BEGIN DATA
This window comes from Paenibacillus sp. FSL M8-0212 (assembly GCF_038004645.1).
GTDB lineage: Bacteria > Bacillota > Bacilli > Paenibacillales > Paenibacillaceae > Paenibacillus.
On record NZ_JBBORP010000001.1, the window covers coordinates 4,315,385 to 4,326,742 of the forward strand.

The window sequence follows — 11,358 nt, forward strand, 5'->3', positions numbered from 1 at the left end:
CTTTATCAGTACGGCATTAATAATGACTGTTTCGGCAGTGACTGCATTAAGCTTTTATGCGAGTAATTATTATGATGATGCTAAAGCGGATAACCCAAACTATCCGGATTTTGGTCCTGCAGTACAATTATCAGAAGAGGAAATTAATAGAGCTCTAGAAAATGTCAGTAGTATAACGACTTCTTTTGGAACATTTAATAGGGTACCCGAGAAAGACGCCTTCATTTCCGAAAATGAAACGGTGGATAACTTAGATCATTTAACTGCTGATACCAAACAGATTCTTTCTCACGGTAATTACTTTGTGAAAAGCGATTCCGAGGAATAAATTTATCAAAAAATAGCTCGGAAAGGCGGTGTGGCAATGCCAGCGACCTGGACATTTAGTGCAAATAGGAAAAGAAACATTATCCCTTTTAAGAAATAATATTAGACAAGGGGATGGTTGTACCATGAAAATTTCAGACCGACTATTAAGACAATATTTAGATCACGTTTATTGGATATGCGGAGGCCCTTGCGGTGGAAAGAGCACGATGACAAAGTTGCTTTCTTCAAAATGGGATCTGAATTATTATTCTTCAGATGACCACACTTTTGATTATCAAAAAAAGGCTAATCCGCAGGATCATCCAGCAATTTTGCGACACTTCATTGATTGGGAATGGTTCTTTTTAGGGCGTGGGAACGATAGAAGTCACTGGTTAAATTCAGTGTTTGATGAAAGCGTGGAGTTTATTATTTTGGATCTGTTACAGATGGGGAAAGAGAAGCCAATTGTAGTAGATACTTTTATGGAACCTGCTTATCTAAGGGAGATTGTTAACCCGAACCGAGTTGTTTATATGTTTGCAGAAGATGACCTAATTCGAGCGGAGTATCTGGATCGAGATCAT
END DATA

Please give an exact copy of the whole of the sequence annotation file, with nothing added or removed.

This window comes from Paenibacillus sp. FSL M8-0212 (assembly GCF_038004645.1).
GTDB lineage: Bacteria > Bacillota > Bacilli > Paenibacillales > Paenibacillaceae > Paenibacillus.
On record NZ_JBBORP010000001.1, the window covers coordinates 4,315,385 to 4,326,742 of the forward strand.

The window sequence follows — 11,358 nt, forward strand, 5'->3', positions numbered from 1 at the left end:
CTTTATCAGTACGGCATTAATAATGACTGTTTCGGCAGTGACTGCATTAAGCTTTTATGCGAGTAATTATTATGATGATGCTAAAGCGGATAACCCAAACTATCCGGATTTTGGTCCTGCAGTACAATTATCAGAAGAGGAAATTAATAGAGCTCTAGAAAATGTCAGTAGTATAACGACTTCTTTTGGAACATTTAATAGGGTACCCGAGAAAGACGCCTTCATTTCCGAAAATGAAACGGTGGATAACTTAGATCATTTAACTGCTGATACCAAACAGATTCTTTCTCACGGTAATTACTTTGTGAAAAGCGATTCCGAGGAATAAATTTATCAAAAAATAGCTCGGAAAGGCGGTGTGGCAATGCCAGCGACCTGGACATTTAGTGCAAATAGGAAAAGAAACATTATCCCTTTTAAGAAATAATATTAGACAAGGGGATGGTTGTACCATGAAAATTTCAGACCGACTATTAAGACAATATTTAGATCACGTTTATTGGATATGCGGAGGCCCTTGCGGTGGAAAGAGCACGATGACAAAGTTGCTTTCTTCAAAATGGGATCTGAATTATTATTCTTCAGATGACCACACTTTTGATTATCAAAAAAAGGCTAATCCGCAGGATCATCCAGCAATTTTGCGACACTTCATTGATTGGGAATGGTTCTTTTTAGGGCGTGGGAACGATAGAAGTCACTGGTTAAATTCAGTGTTTGATGAAAGCGTGGAGTTTATTATTTTGGATCTGTTACAGATGGGGAAAGAGAAGCCAATTGTAGTAGATACTTTTATGGAACCTGCTTATCTAAGGGAGATTGTTAACCCGAACCGAGTTGTTTATATGTTTGCAGAAGATGACCTAATTCGAGCGGAGTATCTGGATCGAGATCAT